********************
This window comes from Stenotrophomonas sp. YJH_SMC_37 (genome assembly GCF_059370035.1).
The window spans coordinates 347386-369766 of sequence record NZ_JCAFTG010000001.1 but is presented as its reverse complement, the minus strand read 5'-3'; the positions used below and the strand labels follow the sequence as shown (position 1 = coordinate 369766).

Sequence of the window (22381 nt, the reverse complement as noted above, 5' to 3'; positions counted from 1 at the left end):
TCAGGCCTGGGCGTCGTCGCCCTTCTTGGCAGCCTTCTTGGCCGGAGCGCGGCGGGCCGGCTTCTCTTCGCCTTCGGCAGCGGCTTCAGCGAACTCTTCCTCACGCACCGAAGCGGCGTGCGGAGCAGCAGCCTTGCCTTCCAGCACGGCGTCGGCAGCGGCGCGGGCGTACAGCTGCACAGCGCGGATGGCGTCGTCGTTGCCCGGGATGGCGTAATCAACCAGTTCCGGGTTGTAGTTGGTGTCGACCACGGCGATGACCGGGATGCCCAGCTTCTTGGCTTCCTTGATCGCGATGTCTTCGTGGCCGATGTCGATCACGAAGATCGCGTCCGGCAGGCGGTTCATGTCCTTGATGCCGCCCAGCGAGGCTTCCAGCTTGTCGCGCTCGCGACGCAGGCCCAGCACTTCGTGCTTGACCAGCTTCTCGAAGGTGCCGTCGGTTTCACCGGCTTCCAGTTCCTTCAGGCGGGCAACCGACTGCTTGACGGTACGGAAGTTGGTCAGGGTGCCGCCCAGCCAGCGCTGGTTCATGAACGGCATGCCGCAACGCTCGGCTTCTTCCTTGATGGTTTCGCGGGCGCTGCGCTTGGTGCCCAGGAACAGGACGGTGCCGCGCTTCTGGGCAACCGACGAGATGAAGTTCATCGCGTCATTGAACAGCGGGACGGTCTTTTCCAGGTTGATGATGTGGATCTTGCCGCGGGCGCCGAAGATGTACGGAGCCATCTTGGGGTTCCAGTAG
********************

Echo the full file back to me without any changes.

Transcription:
This window comes from Stenotrophomonas sp. YJH_SMC_37 (genome assembly GCF_059370035.1).
The window spans coordinates 347386-369766 of sequence record NZ_JCAFTG010000001.1 but is presented as its reverse complement, the minus strand read 5'-3'; the positions used below and the strand labels follow the sequence as shown (position 1 = coordinate 369766).

Sequence of the window (22381 nt, the reverse complement as noted above, 5' to 3'; positions counted from 1 at the left end):
TCAGGCCTGGGCGTCGTCGCCCTTCTTGGCAGCCTTCTTGGCCGGAGCGCGGCGGGCCGGCTTCTCTTCGCCTTCGGCAGCGGCTTCAGCGAACTCTTCCTCACGCACCGAAGCGGCGTGCGGAGCAGCAGCCTTGCCTTCCAGCACGGCGTCGGCAGCGGCGCGGGCGTACAGCTGCACAGCGCGGATGGCGTCGTCGTTGCCCGGGATGGCGTAATCAACCAGTTCCGGGTTGTAGTTGGTGTCGACCACGGCGATGACCGGGATGCCCAGCTTCTTGGCTTCCTTGATCGCGATGTCTTCGTGGCCGATGTCGATCACGAAGATCGCGTCCGGCAGGCGGTTCATGTCCTTGATGCCGCCCAGCGAGGCTTCCAGCTTGTCGCGCTCGCGACGCAGGCCCAGCACTTCGTGCTTGACCAGCTTCTCGAAGGTGCCGTCGGTTTCACCGGCTTCCAGTTCCTTCAGGCGGGCAACCGACTGCTTGACGGTACGGAAGTTGGTCAGGGTGCCGCCCAGCCAGCGCTGGTTCATGAACGGCATGCCGCAACGCTCGGCTTCTTCCTTGATGGTTTCGCGGGCGCTGCGCTTGGTGCCCAGGAACAGGACGGTGCCGCGCTTCTGGGCAACCGACGAGATGAAGTTCATCGCGTCATTGAACAGCGGGACGGTCTTTTCCAGGTTGATGATGTGGATCTTGCCGCGGGCGCCGAAGATGTACGGAGCCATCTTGGGGTTCCAGTAG